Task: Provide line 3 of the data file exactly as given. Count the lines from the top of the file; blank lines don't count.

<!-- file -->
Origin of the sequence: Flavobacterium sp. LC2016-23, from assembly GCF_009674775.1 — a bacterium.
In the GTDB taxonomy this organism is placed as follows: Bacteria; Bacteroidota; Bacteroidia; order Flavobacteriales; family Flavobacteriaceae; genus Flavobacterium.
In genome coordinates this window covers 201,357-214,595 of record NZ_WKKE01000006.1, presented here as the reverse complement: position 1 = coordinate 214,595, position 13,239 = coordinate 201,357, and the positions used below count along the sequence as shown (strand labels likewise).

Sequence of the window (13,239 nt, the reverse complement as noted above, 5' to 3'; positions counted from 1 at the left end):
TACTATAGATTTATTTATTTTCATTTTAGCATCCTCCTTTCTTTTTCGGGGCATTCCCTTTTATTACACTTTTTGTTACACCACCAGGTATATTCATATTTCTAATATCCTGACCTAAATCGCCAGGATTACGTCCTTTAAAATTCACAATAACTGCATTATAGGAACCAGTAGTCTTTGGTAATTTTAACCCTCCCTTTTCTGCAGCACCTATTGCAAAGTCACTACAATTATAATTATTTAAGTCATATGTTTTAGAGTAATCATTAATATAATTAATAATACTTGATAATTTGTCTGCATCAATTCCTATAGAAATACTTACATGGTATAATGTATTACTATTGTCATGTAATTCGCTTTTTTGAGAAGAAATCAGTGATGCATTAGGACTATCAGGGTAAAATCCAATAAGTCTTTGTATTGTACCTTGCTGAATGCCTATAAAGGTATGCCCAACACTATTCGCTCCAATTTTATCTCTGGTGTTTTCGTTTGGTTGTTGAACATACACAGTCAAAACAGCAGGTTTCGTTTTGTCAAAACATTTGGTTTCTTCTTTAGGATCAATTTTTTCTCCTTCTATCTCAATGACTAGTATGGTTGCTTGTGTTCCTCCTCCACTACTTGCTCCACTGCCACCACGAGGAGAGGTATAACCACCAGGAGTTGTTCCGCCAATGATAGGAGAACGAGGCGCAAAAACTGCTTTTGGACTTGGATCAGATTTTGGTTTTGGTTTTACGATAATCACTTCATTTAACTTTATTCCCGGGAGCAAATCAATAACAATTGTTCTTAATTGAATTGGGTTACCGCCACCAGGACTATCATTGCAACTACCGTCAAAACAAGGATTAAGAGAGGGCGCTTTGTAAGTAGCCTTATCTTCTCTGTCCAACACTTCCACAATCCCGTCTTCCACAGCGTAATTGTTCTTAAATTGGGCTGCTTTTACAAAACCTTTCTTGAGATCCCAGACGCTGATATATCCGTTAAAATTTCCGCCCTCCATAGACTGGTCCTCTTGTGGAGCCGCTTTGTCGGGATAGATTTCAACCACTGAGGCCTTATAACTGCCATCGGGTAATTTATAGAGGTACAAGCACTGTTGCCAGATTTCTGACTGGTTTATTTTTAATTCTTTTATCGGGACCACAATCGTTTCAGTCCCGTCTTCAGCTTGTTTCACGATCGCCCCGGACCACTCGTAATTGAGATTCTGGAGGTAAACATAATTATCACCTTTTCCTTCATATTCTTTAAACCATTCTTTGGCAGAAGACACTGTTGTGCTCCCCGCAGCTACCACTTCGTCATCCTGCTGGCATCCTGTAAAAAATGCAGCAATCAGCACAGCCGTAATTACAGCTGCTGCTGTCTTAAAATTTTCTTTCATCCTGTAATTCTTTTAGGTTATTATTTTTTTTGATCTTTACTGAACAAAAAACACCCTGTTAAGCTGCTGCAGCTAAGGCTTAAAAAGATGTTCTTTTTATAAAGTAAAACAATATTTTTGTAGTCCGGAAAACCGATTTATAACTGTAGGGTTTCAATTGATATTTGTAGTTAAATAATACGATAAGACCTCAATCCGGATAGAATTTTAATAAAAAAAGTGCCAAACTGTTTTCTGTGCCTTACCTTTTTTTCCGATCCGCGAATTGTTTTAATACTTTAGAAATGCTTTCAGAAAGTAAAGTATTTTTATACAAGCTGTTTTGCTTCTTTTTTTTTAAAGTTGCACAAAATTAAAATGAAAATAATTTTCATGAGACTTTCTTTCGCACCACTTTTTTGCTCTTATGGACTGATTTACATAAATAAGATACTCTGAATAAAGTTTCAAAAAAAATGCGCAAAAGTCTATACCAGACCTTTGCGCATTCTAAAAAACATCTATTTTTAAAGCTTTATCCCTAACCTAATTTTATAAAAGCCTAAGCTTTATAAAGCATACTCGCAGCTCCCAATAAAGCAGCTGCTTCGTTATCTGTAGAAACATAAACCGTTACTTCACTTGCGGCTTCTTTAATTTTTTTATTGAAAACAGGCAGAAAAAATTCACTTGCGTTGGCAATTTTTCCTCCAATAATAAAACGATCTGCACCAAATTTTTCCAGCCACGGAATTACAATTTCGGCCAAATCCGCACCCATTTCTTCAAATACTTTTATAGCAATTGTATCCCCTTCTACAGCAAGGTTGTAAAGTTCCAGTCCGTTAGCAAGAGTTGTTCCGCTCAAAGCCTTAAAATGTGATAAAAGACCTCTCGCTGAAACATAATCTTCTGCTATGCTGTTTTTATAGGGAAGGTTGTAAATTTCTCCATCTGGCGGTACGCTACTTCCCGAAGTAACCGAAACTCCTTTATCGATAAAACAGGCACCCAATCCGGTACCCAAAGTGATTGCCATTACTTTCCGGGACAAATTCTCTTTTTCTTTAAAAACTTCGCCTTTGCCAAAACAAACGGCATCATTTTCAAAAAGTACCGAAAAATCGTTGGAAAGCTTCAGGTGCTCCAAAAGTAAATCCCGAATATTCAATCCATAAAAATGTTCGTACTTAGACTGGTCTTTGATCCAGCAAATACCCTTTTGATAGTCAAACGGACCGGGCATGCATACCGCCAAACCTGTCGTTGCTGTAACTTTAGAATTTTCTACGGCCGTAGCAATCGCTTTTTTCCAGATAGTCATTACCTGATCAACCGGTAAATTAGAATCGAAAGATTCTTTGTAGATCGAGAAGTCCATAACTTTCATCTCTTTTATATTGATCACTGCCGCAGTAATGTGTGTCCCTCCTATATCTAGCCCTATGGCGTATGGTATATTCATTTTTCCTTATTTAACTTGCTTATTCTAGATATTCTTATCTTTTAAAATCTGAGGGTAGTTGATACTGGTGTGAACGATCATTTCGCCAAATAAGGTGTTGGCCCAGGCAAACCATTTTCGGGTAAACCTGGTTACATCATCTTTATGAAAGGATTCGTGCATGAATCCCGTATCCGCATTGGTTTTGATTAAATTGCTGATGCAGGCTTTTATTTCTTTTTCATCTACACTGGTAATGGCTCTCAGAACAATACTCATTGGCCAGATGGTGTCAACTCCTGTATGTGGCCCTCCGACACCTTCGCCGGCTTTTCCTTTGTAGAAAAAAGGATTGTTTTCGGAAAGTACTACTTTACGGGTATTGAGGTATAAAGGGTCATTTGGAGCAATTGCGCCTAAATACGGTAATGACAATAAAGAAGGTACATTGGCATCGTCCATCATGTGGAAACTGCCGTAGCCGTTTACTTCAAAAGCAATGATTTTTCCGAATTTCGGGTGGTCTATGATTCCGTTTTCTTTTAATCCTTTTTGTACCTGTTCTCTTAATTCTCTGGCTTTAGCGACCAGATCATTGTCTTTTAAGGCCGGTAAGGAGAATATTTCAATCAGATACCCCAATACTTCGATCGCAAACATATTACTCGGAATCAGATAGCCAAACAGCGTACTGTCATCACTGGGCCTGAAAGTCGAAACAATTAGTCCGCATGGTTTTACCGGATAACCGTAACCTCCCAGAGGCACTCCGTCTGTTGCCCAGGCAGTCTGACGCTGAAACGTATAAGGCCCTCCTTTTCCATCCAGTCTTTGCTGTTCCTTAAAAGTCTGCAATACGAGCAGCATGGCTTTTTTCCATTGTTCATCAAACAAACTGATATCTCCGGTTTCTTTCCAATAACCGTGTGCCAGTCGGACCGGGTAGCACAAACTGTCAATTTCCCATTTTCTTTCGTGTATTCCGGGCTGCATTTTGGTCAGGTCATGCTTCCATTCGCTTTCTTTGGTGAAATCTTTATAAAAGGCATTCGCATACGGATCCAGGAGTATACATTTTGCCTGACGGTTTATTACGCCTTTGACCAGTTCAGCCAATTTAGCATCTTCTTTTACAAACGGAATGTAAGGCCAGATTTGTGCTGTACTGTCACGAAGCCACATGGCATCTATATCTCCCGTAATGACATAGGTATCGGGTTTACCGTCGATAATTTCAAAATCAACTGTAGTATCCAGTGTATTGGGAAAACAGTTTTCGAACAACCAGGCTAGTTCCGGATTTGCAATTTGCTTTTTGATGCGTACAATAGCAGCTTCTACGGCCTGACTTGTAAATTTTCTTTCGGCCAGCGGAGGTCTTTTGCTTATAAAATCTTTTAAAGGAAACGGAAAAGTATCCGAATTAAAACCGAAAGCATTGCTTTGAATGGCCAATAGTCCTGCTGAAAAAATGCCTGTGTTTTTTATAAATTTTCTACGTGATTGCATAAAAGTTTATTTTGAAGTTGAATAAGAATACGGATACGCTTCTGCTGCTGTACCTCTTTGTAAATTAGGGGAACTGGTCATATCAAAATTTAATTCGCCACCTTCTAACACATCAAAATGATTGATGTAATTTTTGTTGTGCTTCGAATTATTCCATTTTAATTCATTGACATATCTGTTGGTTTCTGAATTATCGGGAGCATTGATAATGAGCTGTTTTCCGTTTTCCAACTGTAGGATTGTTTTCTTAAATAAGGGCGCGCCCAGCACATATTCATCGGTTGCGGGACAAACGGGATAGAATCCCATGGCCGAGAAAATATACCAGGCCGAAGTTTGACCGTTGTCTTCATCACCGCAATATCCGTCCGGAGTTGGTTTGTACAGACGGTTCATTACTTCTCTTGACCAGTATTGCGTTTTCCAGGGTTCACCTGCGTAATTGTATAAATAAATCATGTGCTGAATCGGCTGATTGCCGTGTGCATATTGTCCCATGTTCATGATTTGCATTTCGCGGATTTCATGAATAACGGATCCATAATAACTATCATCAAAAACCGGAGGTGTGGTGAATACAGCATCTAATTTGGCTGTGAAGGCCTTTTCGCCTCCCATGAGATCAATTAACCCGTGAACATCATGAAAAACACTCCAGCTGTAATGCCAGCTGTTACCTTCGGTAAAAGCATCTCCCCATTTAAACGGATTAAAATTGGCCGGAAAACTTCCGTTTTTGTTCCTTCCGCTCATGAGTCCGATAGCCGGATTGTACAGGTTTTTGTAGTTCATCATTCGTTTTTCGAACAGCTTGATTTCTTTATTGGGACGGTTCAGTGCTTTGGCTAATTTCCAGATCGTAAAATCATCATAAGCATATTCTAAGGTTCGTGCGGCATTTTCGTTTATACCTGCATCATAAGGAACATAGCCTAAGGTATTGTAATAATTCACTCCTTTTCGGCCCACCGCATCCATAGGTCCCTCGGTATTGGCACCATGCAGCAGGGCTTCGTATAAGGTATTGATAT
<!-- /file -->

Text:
In genome coordinates this window covers 201,357-214,595 of record NZ_WKKE01000006.1, presented here as the reverse complement: position 1 = coordinate 214,595, position 13,239 = coordinate 201,357, and the positions used below count along the sequence as shown (strand labels likewise).